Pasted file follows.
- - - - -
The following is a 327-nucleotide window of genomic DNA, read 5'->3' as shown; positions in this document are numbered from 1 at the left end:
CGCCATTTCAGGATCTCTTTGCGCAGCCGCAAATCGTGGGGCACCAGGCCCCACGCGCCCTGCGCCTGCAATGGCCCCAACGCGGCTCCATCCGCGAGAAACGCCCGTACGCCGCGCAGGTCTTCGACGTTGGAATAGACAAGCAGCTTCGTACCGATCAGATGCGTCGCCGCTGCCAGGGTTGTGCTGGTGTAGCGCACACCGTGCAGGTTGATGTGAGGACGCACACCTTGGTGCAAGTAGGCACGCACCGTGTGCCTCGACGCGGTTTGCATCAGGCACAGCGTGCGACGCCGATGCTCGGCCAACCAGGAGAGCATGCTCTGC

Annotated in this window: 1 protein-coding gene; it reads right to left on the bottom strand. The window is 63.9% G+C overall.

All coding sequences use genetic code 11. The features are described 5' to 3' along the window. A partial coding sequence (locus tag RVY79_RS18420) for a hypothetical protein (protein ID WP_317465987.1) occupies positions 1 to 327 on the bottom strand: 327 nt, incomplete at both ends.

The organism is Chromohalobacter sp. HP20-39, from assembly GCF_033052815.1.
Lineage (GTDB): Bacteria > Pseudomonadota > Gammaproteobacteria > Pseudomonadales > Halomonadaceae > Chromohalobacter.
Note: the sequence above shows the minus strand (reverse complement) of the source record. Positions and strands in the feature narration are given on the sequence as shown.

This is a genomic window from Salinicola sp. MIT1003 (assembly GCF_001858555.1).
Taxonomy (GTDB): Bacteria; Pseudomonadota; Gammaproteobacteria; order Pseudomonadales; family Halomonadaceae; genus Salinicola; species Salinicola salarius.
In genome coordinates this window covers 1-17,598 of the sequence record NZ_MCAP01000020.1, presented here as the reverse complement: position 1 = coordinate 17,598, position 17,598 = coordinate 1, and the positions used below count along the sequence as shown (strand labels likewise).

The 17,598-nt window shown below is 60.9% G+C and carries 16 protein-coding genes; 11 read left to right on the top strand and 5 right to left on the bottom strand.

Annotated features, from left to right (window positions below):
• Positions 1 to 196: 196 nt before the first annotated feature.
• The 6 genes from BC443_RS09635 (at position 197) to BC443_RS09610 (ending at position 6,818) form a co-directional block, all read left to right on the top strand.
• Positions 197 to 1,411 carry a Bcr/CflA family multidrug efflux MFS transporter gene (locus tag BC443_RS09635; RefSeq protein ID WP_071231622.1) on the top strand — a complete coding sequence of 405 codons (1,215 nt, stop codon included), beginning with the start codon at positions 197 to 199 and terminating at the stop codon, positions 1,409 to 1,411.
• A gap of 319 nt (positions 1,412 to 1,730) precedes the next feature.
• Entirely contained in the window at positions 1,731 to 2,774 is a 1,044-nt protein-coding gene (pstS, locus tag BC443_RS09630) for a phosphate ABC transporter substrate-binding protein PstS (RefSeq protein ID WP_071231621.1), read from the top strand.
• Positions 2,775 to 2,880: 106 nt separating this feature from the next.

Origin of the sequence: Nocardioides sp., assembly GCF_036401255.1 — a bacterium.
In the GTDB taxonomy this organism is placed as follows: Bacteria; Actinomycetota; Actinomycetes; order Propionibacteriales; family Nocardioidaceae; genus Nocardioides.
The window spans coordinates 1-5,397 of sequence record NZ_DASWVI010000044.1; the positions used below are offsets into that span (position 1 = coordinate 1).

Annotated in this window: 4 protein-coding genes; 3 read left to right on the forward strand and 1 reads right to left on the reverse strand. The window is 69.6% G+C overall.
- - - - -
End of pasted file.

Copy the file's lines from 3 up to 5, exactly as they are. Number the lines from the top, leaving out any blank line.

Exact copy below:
Annotated in this window: 1 protein-coding gene; it reads right to left on the bottom strand. The window is 63.9% G+C overall.

All coding sequences use genetic code 11. The features are described 5' to 3' along the window. A partial coding sequence (locus tag RVY79_RS18420) for a hypothetical protein (protein ID WP_317465987.1) occupies positions 1 to 327 on the bottom strand: 327 nt, incomplete at both ends.

The organism is Chromohalobacter sp. HP20-39, from assembly GCF_033052815.1.